To quote a line from Rush Hour, "Can you understand the words that are coming out of my mouth?" When many technicians speak about the Internet, the majority of people answer that question with no. This article shall help you understand what the technician is trying to say.
This can be a confusing term for many folks because it is actually used in two ways. First, it is used to describe the speed of your network, most often your Internet connection speed. For example, the local cable company offers Internet service at various levels of Internet speed such as 30, 50, and 110 megabits per second (abbreviated as Mbps). This is referred to as the bandwidth of the connection. Next, the term may also be used to denote how much data has been transferred. For example, to download a set of Windows updates, one may use 1 gigabyte (abbreviated as GB) of data. So, that transfer could be described as using 1GB of bandwidth. In either case, Bandwidth is referring to your Internet connection and how you can use it. Suffice it to say that more speed is good and, unless you are on a limited amount of data usage per month (such as a common restriction of 5GB per month used by many of the national cellular service providers), you don't need to worry too much about how much you have actually transferred.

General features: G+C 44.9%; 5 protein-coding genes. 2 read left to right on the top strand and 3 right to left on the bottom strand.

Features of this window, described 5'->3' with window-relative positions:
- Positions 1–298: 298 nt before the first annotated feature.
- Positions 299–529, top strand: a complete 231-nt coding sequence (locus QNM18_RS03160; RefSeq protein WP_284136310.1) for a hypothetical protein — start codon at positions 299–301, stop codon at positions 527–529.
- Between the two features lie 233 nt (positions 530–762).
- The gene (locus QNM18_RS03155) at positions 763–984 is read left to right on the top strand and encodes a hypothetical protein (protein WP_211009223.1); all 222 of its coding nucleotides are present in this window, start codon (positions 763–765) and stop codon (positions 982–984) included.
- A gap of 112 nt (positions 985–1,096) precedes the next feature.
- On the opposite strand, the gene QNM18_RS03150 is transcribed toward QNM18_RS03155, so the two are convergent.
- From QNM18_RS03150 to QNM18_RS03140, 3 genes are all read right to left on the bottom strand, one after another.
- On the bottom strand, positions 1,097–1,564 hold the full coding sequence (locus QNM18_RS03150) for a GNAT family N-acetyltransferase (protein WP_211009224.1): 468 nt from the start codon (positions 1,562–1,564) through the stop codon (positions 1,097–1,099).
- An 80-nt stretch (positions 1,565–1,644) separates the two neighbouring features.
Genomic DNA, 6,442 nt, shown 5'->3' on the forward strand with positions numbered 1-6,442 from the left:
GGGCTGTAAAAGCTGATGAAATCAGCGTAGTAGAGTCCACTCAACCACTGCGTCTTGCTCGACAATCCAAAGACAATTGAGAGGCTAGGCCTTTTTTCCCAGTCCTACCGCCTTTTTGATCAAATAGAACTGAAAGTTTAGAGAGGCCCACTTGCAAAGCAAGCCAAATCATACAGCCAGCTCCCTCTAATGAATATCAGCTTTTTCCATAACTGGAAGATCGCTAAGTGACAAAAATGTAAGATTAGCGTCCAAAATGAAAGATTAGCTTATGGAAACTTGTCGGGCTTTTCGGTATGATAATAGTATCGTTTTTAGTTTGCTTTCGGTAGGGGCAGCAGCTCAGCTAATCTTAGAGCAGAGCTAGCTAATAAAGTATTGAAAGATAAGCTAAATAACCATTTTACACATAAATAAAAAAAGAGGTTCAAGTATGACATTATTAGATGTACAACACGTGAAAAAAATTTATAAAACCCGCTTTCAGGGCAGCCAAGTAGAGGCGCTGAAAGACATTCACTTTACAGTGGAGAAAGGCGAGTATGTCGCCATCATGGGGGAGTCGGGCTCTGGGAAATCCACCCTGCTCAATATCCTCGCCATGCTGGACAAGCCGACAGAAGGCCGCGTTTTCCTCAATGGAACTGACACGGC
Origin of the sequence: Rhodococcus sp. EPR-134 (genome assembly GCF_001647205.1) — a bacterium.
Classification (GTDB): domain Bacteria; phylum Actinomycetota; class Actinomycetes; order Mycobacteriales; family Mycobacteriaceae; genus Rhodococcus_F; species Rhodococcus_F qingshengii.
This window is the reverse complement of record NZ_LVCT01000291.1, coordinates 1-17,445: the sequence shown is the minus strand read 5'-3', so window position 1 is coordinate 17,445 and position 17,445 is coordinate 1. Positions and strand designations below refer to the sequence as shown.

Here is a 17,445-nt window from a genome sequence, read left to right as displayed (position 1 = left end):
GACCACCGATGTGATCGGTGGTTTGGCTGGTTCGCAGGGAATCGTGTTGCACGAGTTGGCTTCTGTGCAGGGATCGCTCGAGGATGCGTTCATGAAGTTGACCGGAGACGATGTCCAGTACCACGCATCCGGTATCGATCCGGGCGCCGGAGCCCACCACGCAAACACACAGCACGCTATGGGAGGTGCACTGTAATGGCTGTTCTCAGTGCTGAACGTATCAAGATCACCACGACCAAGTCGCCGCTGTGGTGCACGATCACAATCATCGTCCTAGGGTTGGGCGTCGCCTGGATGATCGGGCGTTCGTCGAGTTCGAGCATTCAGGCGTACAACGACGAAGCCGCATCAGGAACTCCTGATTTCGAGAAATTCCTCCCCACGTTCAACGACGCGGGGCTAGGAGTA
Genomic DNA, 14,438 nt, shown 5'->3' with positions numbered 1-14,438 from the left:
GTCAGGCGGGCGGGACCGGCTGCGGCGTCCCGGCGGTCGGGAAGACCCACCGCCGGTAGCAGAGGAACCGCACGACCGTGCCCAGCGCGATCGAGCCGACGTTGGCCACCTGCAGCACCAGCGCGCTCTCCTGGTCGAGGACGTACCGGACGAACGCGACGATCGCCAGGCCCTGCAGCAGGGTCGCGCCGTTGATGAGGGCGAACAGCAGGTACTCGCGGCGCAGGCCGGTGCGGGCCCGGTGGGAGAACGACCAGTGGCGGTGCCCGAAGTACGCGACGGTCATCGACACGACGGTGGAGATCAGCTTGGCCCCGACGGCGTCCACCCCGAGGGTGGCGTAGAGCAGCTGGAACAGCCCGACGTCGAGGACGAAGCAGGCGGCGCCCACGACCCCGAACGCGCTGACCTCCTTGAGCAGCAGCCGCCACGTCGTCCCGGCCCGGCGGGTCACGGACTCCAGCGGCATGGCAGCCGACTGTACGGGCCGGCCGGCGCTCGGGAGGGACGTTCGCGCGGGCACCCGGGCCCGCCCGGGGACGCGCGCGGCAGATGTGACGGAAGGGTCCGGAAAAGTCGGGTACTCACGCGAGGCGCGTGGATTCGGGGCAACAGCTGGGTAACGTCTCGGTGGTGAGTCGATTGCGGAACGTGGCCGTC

The software used to view websites. Examples are Internet Explorer, Google Chrome, Mozilla Firefox, and Opera. For the most part, one browser works just as well as another. The only warning is that Internet Explorer has many security issues, so it is highly recommended you use something other than Internet Explorer. As all the others are also free, it is simple to avoid the issues associated with Internet Explorer. Click on the name of the browser that you would like to download to your computer: Google Chrome, Mozilla Firefox, Opera.